For sheer consistency and efficiency, jigs are among the best catchers of pelagic fish, modern metals with their fluttering actions and long casting ability provide the perfect solution to fishing the water column thoroughly, they allow you to effectively search the water levels and often provide fish on the drop.


The jigs we use in the UK from the shore are known as Shore Jigs. Typically shore jigs come in weights from 0.6g through to 60g, the upper weight limit generally is due to the depth of waters we fish around our coastline.

Most jigs will have a standard density and are mostly made from lead however some jigs are made of tungsten which have a higher density and will give a smaller profile for the same weight as a standard density metal, this will sink faster, there are also jigs made from zinc although these are harder to find, these are typically larger in profile for the same weight and have a slower fall rate.


From left to right here you have a 15g jig made of zinc, a 15g made of lead and a 14g made from tungsten.


Like hard and soft baits the shape of the jig will alter its performance, how it casts and how it works in the water, some require the angler to impart action, others will work on a straight retrieve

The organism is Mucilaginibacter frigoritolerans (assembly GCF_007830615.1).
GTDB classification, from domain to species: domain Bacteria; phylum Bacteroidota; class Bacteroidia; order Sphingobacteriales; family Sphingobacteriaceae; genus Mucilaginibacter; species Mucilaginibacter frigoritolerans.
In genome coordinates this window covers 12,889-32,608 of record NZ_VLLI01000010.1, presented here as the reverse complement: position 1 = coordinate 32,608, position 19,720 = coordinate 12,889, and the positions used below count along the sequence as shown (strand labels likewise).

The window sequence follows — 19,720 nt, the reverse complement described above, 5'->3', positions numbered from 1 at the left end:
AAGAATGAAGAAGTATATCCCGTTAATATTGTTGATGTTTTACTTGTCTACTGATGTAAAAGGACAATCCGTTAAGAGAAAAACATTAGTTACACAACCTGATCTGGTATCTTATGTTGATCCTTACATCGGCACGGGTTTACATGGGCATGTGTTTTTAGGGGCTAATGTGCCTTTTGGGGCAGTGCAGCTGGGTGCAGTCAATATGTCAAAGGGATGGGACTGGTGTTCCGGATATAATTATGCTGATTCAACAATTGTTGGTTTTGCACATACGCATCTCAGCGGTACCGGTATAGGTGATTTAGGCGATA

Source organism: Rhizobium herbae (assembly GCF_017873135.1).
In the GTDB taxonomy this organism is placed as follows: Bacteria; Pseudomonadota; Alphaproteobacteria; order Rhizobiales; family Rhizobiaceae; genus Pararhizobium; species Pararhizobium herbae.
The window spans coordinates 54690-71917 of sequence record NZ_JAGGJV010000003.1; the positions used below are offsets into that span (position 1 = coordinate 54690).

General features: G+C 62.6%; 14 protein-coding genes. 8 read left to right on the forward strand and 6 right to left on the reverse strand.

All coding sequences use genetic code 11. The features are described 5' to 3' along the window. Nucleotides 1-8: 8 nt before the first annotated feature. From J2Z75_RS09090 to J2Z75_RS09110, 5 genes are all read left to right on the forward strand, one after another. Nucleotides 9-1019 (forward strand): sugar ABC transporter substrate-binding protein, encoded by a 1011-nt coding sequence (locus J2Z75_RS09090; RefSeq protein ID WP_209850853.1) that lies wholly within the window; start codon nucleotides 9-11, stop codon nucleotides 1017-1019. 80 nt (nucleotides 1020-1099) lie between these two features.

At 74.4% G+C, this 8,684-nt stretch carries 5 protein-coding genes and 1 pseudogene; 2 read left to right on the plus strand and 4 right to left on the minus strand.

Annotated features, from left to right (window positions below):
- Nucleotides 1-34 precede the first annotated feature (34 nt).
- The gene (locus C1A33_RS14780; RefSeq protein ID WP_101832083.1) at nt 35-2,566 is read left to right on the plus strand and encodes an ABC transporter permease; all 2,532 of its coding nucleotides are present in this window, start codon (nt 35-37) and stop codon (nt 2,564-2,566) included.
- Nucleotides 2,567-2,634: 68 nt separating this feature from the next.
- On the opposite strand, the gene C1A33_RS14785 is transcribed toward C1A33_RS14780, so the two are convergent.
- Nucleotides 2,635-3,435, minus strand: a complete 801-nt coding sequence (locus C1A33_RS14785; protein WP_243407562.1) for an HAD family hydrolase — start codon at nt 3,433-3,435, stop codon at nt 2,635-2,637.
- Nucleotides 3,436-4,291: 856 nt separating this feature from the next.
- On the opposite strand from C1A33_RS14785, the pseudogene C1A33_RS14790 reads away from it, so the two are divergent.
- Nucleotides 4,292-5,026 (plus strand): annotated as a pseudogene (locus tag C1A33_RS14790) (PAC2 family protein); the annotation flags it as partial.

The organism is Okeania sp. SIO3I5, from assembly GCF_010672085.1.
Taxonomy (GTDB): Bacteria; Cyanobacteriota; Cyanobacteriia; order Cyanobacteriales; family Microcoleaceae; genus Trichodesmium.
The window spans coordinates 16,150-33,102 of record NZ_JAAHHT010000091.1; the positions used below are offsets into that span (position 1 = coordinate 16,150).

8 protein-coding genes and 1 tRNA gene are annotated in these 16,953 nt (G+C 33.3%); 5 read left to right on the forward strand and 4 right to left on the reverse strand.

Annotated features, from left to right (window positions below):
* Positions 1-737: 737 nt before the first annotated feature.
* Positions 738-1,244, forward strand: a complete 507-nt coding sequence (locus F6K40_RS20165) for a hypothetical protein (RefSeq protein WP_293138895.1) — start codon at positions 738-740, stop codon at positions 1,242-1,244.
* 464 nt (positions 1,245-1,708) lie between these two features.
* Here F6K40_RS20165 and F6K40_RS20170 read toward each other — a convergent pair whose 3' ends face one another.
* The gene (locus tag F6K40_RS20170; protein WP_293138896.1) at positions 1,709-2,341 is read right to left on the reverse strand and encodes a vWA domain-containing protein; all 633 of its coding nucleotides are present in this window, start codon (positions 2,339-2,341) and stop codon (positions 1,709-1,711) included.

Examples of Jigs and Their Actions


A jig such as the Major Craft Jigpara Slow when worked correctly will spiral to the bottom on a slack line (we will talk about working the jigs later in this article)




The Jigpara Micro Slim falls horizontally with a wider side to side action





The Jigpara Micro falls with a tighter side to side wobble





The Jigpara Surf is made to be cast and then just wound, the design of the lure is one that will allow it to keel and work by itself without any angler intervention.





Lures like the Zetz Slow Blatt Oval are closer in construction to a traditional spoon, this particular lure is made from zinc and it's wider profile lends itself to fishing in shallower water as it will sink slower and remain face down, they can be used from the boat in deeper water if a super slow fall is required but in saltwater with any flow this becomes difficult as they generally won't get down quick enough